Here’s the thing. I get the tipping culture. Wages in many places are terrible and tips help staff make a decent living. I also think that service is generally better when a tip is involved. In Australia a request for a recommendation on a good dry white often involves the server advising that he/she doesn’t like white wine. The implication being that the staff’s alcohol preferences inform their knowledge of the wine list. Compare this with the reaction in Canada where great service drives ultimate income. Knowledge of the wine list and menu is extensive and you are never left waiting for someone to fill your glass or take your order.
But……there’s always a but. I struggle to reconcile the high prices being charged with the low wages being paid and the expectation that I will not only pay those prices but also subsidise labour costs. There seems to me to be a disconnect between the low cost of labour and prices that suggest businesses are not passing on lower operating costs resulting from that labour cost. It’s a kinda have a cake and eat it scenario that I’m not sure sits well with me. What I do know is that the tipping culture most certainly drives superior service, so I guess that’s a positive. While dining one evening we got chatting with a local business owner who made a good point. Great service providers, particularly in hospitality, make good money, mostly from tips. This opportunity brings people to these jobs on a long term career basis rather than a part time, stop gap gig. We debated the pros and cons well into the night and, according to my son, she paid for the last round of drinks and I agreed that, in the final analysis, tipping was a fabulous idea. For the record Your Honour, I do not recall.
One might wonder if a similar culture would work in Australia. Lord knows service standards could improve. We’d have to lower the minimum wage of course or the service / income incentives would evaporate. Good luck with that.
In any event we had a great time on the last hurrah albeit not without some injuries. My son seems to think it’s funny to go down difficult and dangerous black runs as my reconnaissance man and then shout out that it’s not as hard as it looks. He then finds great amusement in witnessing the ensuing carnage as the old man crashes his way to the bottom. At times I wonder if, at 62, I’m just too old for this sh*t and my most serious injuries may be the proof. Entering the grocery store after an afternoon on the slopes I was confronted by a large sign some idiot had placed in the middle of the check in aisles. Still wearing snow covered ski boots and helmet I attempted to step around the obstacle only to perform a perfect three-point landing. That is, bum, shoulder and head hit the deck simultaneously. As I lay there stunned and in a fair amount of pain many customers surrounded me with offers of assistance. One asked me if I had seen the sign? My focus cleared and the sign I had partially landed on came into view. Beware Of Entering This Shop in Ski Boots. Floor Will Be Very Slippery and Injury May Result.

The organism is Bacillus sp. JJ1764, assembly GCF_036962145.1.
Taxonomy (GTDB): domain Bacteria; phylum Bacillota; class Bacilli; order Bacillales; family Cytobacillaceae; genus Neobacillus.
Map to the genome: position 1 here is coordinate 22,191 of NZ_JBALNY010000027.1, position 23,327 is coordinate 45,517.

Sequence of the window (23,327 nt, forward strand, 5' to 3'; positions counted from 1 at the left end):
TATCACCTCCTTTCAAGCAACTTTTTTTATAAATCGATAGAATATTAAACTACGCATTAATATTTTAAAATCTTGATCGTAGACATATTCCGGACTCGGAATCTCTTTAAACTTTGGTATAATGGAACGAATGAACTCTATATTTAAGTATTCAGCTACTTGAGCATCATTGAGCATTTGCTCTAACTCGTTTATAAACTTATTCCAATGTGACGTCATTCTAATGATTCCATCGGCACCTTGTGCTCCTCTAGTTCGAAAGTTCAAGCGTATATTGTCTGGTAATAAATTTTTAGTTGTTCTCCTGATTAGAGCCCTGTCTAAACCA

As luck would have it, I broke nothing and the helmet saved me from concussion, or worse.
Anyway, I’ve decided, in spite of my advancing years, that I’m not too old for this sh*t but I’ll never go grocery shopping without a helmet, that’s for sure. The folks at the IGA in Noosa should be most amused.
Footnote #1: You may wonder how hospitality businesses manage tipping in an equitable fashion. They do it with some pretty sophisticated iPad based tracking that links your table to your server. Tips are shared (not sure on what % basis) so the server gets rewarded but so do the kitchen staff and other non-customer facing employees.
Footnote #2: You may wonder what happens if you dine at a splendid Whistler restaurant, rack up a pretty substantial bill, pay it but leave no tip. As an experiment we did just that. I got out alive, but my son was confronted by staff who interrogated him as to why no tip was paid. He confessed that he had a weird dad who was a bit of an anarchist and paid a small gratuity. I popped in the next day and left a cash tip with the staff. The idea of a customer returning to pay a tip seemed completely foreign to them and some got quite emotional……in a good way. Made my day and made me wonder. Maybe all this electronic predetermined tipping as a matter of course has taken the respect and personal satisfaction out of both sides of the transaction. Wouldn’t be the first time that technology has diminished the human experience.
Mike Phipps F Fin
Director | Phippsfin Pty Ltd